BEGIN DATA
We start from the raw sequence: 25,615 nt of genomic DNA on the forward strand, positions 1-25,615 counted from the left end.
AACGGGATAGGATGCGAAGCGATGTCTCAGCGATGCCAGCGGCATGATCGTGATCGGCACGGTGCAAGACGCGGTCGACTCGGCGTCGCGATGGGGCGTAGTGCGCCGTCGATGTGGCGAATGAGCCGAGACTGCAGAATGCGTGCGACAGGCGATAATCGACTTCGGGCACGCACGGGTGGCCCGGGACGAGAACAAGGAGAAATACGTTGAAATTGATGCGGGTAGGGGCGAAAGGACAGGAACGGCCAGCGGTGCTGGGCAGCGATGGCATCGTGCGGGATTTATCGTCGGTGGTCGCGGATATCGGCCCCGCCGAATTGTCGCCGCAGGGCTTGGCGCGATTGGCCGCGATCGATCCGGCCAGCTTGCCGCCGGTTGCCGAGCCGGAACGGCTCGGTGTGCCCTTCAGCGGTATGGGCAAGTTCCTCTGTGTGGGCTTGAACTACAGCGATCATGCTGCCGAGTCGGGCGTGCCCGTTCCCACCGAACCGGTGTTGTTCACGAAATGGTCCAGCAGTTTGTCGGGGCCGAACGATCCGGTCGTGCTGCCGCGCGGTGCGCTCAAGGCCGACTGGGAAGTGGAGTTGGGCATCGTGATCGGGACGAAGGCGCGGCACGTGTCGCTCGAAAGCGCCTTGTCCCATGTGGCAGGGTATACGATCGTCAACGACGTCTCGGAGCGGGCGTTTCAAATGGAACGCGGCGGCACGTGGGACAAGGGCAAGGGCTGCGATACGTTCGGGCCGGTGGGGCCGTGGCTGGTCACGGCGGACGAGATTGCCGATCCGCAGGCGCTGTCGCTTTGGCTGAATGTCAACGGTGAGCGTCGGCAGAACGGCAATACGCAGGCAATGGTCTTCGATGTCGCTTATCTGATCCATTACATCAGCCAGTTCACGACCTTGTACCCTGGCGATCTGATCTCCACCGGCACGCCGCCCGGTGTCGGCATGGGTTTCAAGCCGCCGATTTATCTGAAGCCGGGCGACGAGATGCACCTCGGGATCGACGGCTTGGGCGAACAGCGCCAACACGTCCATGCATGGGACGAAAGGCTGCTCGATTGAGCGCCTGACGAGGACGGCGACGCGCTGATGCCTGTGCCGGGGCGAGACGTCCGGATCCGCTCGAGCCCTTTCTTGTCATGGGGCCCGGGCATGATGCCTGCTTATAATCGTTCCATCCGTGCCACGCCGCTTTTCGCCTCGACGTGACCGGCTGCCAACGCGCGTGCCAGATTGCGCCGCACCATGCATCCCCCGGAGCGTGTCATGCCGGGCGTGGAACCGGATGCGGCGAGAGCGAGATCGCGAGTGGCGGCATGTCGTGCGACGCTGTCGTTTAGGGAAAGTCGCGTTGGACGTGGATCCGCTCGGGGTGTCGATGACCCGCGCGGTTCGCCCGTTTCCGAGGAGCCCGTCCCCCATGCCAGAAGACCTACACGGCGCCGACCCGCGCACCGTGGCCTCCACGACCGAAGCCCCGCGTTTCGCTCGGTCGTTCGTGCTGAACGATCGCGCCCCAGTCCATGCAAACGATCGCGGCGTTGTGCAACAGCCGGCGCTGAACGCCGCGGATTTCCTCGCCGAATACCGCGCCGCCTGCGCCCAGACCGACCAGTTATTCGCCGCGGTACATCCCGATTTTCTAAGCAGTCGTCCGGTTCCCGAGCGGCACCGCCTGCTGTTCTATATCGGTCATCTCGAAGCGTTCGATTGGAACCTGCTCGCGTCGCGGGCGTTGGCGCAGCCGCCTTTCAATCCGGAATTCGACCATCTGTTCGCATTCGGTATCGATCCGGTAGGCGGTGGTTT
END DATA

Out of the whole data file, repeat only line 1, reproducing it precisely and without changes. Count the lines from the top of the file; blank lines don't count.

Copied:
We start from the raw sequence: 25,615 nt of genomic DNA on the forward strand, positions 1-25,615 counted from the left end.